Iran’s Foreign Minister Mohammed Javad Zarif previously warned that the country would retaliate against the U.S. for the killing of its top military general, Qassem Soleimani. Following the Tuesday evening missile strikes on Iraqi bases holding U.S. troops, Zarif tweeted that Iran’s revenge has concluded, Newsweek reports.
“Iran took & concluded proportionate measures in self-defense under Article 51 of UN Charter targeting base from which cowardly armed attack against our citizens & senior officials were launched,” Zarif wrote. “We do not seek escalation or war, but will defend ourselves against any aggression.”
Iran’s Revolutionary Guard took credit for the missile attacks on two U.S. military bases, citing them as “revenge” for the assassination of Soleimani. American leaders claimed the strike was conducted on intelligence that Soleimani was planning attacks on U.S. interests.
Not long after Zarif’s comment, Donald Trump addressed the United States following Iran’s attacks and suggested that the country does not want to deploy its military against the Western Asia country. Per CBS News, Trump also announced new sanctions on Iran, which he claims will remain until the country changes its behavior. He also attacked the Iran nuclear deal that was negotiated by former President Barack Obama, which Trump pulled out of.
Trump continued to urge allies to pull out of the Iran deal and suggested a new contract with Iran “makes the world safer.”
The speech marks a tipping point following the escalation of attacks between U.S. and Iran and — taking Zarif’s comment into consideration — appears to suggest that no further action will be taken from either country.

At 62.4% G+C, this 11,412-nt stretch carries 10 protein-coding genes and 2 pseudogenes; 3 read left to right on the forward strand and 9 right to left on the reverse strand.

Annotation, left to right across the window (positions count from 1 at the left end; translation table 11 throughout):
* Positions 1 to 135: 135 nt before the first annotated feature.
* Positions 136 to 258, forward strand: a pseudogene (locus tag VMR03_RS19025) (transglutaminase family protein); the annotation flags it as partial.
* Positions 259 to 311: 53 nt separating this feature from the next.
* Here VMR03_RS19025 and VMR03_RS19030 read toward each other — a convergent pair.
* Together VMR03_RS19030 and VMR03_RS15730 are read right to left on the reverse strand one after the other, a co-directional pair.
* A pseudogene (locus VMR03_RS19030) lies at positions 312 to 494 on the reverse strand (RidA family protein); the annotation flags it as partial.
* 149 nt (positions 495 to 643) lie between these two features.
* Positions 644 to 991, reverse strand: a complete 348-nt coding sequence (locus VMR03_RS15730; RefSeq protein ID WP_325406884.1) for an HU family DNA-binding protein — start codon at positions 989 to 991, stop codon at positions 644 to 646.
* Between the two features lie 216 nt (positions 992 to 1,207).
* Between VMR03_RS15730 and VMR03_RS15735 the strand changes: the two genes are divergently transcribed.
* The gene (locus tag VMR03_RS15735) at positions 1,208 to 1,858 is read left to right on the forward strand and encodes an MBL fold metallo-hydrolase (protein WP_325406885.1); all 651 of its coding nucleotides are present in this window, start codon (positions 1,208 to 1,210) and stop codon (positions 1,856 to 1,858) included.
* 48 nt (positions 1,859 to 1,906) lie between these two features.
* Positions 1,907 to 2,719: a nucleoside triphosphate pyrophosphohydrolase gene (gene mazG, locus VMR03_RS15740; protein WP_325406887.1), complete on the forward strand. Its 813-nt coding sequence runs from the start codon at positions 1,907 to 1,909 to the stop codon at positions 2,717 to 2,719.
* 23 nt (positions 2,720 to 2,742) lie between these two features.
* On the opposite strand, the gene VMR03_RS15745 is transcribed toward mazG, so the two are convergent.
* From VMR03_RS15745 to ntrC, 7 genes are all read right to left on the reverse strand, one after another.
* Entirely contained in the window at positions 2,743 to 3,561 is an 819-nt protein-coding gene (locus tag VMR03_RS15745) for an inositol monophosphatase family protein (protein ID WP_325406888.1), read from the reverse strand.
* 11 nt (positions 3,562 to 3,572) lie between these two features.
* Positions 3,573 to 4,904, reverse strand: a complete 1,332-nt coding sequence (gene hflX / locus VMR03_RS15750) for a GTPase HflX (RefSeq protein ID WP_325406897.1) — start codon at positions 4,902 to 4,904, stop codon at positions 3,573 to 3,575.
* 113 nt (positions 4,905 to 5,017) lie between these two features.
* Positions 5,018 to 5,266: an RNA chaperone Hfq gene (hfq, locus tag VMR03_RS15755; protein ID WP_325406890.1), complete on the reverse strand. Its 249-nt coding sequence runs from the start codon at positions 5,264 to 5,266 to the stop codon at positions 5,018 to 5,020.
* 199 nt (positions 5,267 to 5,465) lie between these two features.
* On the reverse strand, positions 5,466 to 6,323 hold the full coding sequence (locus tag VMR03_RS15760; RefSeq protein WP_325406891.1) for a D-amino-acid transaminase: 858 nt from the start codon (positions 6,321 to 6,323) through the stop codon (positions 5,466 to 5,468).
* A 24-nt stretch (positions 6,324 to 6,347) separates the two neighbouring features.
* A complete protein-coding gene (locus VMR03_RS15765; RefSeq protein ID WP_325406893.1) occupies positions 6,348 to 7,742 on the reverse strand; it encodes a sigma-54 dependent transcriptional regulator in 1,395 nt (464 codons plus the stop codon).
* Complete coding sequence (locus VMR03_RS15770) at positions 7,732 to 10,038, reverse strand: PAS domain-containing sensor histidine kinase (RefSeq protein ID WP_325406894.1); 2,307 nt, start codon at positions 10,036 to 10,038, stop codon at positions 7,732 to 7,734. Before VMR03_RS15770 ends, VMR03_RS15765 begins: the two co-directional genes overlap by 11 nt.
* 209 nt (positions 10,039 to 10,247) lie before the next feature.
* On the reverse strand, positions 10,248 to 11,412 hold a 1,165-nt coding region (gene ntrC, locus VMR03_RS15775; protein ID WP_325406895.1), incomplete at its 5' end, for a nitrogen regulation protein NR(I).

Trump: "No Americans were harmed in last night's attack by the Iranian regime. We suffered no casualties...Iran appears to be standing down, which is a good thing for all parties concerned and a very good thing for the world." pic.twitter.com/lO1wd2Zy0L— Axios (@axios) January 8, 2020
Regardless, not everyone is convinced. Yashar Ali, a contributor for New York Magazine and HuffPost, believes that Iran will almost certainly retaliate at some point in the future, though exactly when he believes to be uncertain.
“If you think Iran lobbing missiles over the border is the kind of revenge they ultimately have in mind, you’re wrong,” Ali wrote in a lengthy Twitter thread, noting that Iran often attacks vulnerable or unprotected targets across unpredictable timelines.
Ali outlined the multiple targeted bombings Iran has carried out as revenge against Israel, all of which operated on the aforementioned targets and timelines. According to Ali, the U.S. should not take the recent missile attacks as Iran’s retribution and instead expect asymmetrical assaults in the future.
“The problem is so many people have thought about this situation through the lens of conventional warfare. So they believe if there is no conventional warfare that the situation has deescalated,” he tweeted.